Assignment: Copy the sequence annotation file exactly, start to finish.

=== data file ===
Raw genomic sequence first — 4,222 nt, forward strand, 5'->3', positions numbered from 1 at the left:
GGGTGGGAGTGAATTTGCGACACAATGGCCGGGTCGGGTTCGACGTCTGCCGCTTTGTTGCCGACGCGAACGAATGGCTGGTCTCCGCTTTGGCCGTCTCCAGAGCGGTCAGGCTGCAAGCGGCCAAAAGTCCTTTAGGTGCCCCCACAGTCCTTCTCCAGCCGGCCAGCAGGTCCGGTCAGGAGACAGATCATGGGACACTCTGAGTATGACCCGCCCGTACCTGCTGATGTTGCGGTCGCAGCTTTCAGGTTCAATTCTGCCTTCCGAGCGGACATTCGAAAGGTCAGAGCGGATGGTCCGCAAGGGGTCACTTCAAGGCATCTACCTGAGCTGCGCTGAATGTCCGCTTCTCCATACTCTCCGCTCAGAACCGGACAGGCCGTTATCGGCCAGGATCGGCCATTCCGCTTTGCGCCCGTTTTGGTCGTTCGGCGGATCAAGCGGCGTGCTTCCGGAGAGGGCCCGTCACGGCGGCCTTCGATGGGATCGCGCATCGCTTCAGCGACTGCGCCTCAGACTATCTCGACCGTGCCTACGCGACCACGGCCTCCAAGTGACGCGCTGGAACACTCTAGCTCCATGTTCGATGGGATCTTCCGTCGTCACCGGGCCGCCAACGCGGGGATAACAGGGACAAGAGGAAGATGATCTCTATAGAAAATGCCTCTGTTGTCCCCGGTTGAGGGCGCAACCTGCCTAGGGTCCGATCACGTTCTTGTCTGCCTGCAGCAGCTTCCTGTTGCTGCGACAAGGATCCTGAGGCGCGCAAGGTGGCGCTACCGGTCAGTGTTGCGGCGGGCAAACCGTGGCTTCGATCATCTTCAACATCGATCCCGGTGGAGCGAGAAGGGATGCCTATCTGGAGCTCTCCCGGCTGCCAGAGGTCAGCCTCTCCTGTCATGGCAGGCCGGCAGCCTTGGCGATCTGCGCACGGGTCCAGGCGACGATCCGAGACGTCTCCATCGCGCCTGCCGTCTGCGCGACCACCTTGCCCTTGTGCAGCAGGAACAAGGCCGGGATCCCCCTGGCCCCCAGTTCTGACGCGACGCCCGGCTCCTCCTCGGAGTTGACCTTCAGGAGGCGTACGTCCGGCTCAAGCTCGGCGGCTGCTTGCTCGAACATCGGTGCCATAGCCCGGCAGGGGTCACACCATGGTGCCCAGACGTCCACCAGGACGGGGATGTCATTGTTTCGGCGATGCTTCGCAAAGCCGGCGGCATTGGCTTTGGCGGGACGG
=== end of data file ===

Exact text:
Raw genomic sequence first — 4,222 nt, forward strand, 5'->3', positions numbered from 1 at the left:
GGGTGGGAGTGAATTTGCGACACAATGGCCGGGTCGGGTTCGACGTCTGCCGCTTTGTTGCCGACGCGAACGAATGGCTGGTCTCCGCTTTGGCCGTCTCCAGAGCGGTCAGGCTGCAAGCGGCCAAAAGTCCTTTAGGTGCCCCCACAGTCCTTCTCCAGCCGGCCAGCAGGTCCGGTCAGGAGACAGATCATGGGACACTCTGAGTATGACCCGCCCGTACCTGCTGATGTTGCGGTCGCAGCTTTCAGGTTCAATTCTGCCTTCCGAGCGGACATTCGAAAGGTCAGAGCGGATGGTCCGCAAGGGGTCACTTCAAGGCATCTACCTGAGCTGCGCTGAATGTCCGCTTCTCCATACTCTCCGCTCAGAACCGGACAGGCCGTTATCGGCCAGGATCGGCCATTCCGCTTTGCGCCCGTTTTGGTCGTTCGGCGGATCAAGCGGCGTGCTTCCGGAGAGGGCCCGTCACGGCGGCCTTCGATGGGATCGCGCATCGCTTCAGCGACTGCGCCTCAGACTATCTCGACCGTGCCTACGCGACCACGGCCTCCAAGTGACGCGCTGGAACACTCTAGCTCCATGTTCGATGGGATCTTCCGTCGTCACCGGGCCGCCAACGCGGGGATAACAGGGACAAGAGGAAGATGATCTCTATAGAAAATGCCTCTGTTGTCCCCGGTTGAGGGCGCAACCTGCCTAGGGTCCGATCACGTTCTTGTCTGCCTGCAGCAGCTTCCTGTTGCTGCGACAAGGATCCTGAGGCGCGCAAGGTGGCGCTACCGGTCAGTGTTGCGGCGGGCAAACCGTGGCTTCGATCATCTTCAACATCGATCCCGGTGGAGCGAGAAGGGATGCCTATCTGGAGCTCTCCCGGCTGCCAGAGGTCAGCCTCTCCTGTCATGGCAGGCCGGCAGCCTTGGCGATCTGCGCACGGGTCCAGGCGACGATCCGAGACGTCTCCATCGCGCCTGCCGTCTGCGCGACCACCTTGCCCTTGTGCAGCAGGAACAAGGCCGGGATCCCCCTGGCCCCCAGTTCTGACGCGACGCCCGGCTCCTCCTCGGAGTTGACCTTCAGGAGGCGTACGTCCGGCTCAAGCTCGGCGGCTGCTTGCTCGAACATCGGTGCCATAGCCCGGCAGGGGTCACACCATGGTGCCCAGACGTCCACCAGGACGGGGATGTCATTGTTTCGGCGATGCTTCGCAAAGCCGGCGGCATTGGCTTTGGCGGGACGG